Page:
Mead used English grammar as a device for describing the formation of a self. In English, a self can be described as an “I” or as a “me.” According to Mead: “It is the characteristic of the self as an object to itself that I want to bring out. This characteristic is represented in the word “self,” which is a reflexive, and indicates that which can be both subject and object.” 

Before there is “I” there is “me.”

While a fully-formed adult might assume that the “I” is the initiator or center of the self, Mead argues that our awareness of ourselves as a “me” precedes our awareness of ourselves as an “I.” We first become aware of our “selves” when we notice our “selves” as something that can be observed in the same way that we can observe another person. Mead explains as follows: “The self, as that which can be an object to itself, is essentially a social structure, and it arises in social experience.”

The focus here is on the verb ‘arise’; selves arise, they don’t just exist. The self is socially constructed, that is, it emerges through interaction with an exterior world of people and things. Since the self is socially constructed, the part or aspect of the self that emerges in any given context depends on the external situation and people involved. 

As Mead put it:

“We carry on a whole series of relationships to different people. We are one thing to one man and another thing to another. There are parts of the self which exist only for the self in relationship to itself. We divide ourselves up in all sorts of different selves with reference to our acquaintances.”

Walt Whitman is famous for saying, ‘I am multitudes.’ Mead provided an explanation for Whitman’s inner diversity. Mead suggests that it is only natural that each of us contains multitudes. Our encounters with the diverse multitudes of people in our lives triggers and requires that we generate inner multitudes to cope and thrive in relations to a diverse set of relationships.

We become selves as we notice others.

In Mead’s thinking, we only become aware of our “selves” in the context of our relationships with others. “What we have here is a situation in which there can be many selves, and it is dependent upon the set of social reactions that is involved as to which self we are going to be.” In each of those relationships, we consider ourselves as an object or “me” and that “me” is constructed in comparison to and in relation to other people we encounter in the world.  

In this sense, the self is fluid rather than fixed; the self’s definition only becomes clear when the we are put into a specific context that leads us to construct a “self” in relation to other people. “Self-consciousness, on the other hand, is definitely organized about the social individual, and that, as we have seen, is not simply because one is in a social group and affected by others and affects them, but because (and this is the point I have been emphasizing) his own experience as a self is one which he takes over from his action upon others.  He becomes a self in so far as he can take the attitude of another and act toward himself as others act.”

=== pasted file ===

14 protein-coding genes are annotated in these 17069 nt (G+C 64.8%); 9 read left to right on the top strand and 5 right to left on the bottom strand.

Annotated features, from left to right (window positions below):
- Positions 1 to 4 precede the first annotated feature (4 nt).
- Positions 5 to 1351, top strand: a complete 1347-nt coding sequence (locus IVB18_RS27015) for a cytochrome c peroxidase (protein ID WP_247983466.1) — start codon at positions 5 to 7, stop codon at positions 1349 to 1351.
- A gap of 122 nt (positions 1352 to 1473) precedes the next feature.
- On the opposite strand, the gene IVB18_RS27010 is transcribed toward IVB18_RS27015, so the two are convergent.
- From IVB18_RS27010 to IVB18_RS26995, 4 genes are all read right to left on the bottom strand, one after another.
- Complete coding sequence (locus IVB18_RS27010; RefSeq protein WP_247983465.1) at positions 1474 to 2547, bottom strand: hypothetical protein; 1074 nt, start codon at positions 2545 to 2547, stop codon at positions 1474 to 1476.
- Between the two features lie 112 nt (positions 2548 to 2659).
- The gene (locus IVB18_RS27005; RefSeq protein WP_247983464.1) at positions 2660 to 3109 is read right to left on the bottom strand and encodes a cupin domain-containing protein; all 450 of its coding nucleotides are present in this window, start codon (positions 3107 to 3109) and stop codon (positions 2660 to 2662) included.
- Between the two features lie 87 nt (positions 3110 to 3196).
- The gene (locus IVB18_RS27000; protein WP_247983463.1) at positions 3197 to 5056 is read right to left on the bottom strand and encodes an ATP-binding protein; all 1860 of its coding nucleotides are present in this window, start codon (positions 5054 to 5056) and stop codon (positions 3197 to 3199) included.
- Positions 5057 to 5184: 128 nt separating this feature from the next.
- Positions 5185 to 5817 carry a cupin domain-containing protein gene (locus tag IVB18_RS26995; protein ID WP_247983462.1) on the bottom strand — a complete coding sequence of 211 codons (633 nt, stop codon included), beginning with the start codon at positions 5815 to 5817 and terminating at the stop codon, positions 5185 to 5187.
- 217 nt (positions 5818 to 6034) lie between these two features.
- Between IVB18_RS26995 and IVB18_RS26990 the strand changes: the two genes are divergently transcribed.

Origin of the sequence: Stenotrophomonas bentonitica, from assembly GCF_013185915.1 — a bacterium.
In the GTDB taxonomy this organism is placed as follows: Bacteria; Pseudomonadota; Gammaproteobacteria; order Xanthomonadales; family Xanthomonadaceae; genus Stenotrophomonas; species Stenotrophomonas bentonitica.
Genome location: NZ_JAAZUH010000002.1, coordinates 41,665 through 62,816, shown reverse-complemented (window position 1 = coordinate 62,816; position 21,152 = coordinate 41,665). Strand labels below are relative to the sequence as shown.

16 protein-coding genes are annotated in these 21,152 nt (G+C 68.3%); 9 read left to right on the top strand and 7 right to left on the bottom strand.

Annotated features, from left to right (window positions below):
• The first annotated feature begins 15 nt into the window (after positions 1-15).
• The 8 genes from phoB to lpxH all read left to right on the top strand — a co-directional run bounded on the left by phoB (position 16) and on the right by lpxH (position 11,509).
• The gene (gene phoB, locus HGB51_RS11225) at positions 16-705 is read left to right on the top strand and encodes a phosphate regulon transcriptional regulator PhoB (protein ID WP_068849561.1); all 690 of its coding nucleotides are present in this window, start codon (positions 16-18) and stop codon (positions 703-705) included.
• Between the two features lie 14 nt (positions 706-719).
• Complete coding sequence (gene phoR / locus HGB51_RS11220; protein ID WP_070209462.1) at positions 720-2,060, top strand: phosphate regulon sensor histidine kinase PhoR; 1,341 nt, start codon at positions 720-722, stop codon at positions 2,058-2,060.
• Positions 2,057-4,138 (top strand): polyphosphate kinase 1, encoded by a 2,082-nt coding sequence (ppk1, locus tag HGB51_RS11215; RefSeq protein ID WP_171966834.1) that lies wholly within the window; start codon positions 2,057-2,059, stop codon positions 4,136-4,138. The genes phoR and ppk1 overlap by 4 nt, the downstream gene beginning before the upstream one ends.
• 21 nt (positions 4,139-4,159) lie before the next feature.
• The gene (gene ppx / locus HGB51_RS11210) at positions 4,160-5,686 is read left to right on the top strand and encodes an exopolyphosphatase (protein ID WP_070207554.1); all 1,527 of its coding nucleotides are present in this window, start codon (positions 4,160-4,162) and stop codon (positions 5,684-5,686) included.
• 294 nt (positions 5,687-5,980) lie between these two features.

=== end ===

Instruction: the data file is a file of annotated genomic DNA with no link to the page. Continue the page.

To personalize this with an illustration, when I started primary school, I began to identify my “self” as a student, but this didn’t happen in a vacuum. It was possible for me to identify myself as a student because I was in the presence of teachers and other students in the context of a school. As I compared and contrasted myself with these other people, I found that in this context I was more similar to the other students than to the teachers, thus I constructed a student “me.” 

Similarly, when I took up tennis, I came to identify my “self” as a tennis player. I created an identity based on my observations and interactions with others who modelled the characteristics defining what a tennis player is. This informed my sense of who I was in this context and enabled me to form an identity that stays with me to this day when I talk about or play tennis. Without exposure to other tennis players, there would have been no way for me to conceive of a “me” identified as a tennis player. The “me” is my socially-constructed self and it is this self that enables me to have an identity. Without those contexts, awareness of a self would not arise.

As our sense of  ourselves as a “me” emerges, we start to develop awareness of ourselves as “I,” a subject with the ability to make choices and initiate action.

In tandem with the “me” which is constructed based on our relationships with external people and objects, Mead noted that we also experience an internally-emergent “I.” Just as the “I” in a sentence is gramatically distinct from “me,” the “I” part of the self is also distinct from the “me” part of the self. The “I” is the part of the self that emerges in our actions in the world in real time. As we meet different people and encounter different situations, an array of situational “me’s” take shape within us. As this collection of past “me’s” expands, a narrative explaining how those “me’s” fit together takes shape. The “I” represents our sense of agency and choice as we bring different “me’s” to the front to adapt to different situations and people.

It is not entirely clear whether we consciously choose those “me’s” or not, but we certainly experience it as a choice in the backward looking narratives that come to mind as we explain who we are. As my life proceeds, “I” continue to take action based on my understanding of the tennis player “me,” the student “me,” or another “me” I have constructed through my relationships and experiences. Looking back at the experience of these “me’s” in aggregate enables me to maintain a sense of myself as an independent entity with a coherent life story and identity.